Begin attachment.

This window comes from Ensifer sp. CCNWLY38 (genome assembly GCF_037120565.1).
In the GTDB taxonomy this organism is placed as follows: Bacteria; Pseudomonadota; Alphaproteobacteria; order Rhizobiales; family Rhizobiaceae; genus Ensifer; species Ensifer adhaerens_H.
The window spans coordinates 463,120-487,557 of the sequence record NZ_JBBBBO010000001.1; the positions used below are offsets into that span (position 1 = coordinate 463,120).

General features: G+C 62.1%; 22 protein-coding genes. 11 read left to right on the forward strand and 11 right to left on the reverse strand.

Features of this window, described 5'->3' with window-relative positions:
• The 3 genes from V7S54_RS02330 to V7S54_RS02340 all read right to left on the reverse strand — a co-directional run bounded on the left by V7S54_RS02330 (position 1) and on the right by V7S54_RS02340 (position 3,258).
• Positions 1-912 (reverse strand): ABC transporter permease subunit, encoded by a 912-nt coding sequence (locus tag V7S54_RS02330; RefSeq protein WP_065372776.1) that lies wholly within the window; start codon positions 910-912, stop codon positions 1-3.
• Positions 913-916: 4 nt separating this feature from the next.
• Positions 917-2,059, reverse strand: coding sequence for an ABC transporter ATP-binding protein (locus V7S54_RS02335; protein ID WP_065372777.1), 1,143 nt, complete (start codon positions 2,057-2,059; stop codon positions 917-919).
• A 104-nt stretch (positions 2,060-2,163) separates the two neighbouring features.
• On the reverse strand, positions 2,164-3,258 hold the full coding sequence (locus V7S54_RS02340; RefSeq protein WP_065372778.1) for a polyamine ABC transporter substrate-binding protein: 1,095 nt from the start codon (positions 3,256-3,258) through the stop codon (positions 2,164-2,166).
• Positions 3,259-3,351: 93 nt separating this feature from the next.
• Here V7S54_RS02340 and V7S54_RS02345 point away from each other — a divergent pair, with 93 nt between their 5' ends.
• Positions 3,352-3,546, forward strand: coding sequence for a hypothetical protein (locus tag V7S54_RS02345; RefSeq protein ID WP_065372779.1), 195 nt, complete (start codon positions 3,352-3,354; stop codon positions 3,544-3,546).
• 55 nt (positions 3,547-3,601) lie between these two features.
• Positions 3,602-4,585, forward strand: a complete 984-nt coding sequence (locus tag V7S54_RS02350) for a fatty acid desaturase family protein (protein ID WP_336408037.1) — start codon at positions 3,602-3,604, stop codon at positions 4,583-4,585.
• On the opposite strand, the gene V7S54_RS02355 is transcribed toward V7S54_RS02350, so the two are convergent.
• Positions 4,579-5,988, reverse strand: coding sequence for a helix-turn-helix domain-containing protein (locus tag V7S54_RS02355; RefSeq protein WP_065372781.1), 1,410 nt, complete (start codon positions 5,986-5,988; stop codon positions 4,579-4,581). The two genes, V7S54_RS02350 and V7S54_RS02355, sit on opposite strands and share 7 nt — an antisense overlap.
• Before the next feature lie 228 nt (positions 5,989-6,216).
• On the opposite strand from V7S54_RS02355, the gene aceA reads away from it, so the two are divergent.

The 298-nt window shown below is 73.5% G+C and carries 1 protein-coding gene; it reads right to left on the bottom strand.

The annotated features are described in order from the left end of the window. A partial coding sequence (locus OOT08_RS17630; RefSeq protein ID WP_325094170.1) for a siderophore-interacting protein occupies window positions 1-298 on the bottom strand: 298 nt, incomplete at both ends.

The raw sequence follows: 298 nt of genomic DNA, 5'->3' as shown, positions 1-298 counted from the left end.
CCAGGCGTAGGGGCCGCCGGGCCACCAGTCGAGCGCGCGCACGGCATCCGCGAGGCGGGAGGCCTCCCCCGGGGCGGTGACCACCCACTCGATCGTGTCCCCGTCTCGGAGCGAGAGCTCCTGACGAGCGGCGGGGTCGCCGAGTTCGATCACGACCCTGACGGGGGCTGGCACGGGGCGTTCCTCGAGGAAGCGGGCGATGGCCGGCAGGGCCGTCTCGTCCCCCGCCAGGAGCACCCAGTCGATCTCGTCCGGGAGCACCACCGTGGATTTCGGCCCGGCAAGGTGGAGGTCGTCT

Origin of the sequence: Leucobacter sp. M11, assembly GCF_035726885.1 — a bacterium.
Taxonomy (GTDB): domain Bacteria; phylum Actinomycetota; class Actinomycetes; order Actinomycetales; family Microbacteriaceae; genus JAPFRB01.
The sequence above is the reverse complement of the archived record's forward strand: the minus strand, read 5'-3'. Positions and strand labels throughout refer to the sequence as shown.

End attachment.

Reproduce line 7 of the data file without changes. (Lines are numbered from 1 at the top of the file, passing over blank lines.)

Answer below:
• Positions 1-912 (reverse strand): ABC transporter permease subunit, encoded by a 912-nt coding sequence (locus tag V7S54_RS02330; RefSeq protein WP_065372776.1) that lies wholly within the window; start codon positions 910-912, stop codon positions 1-3.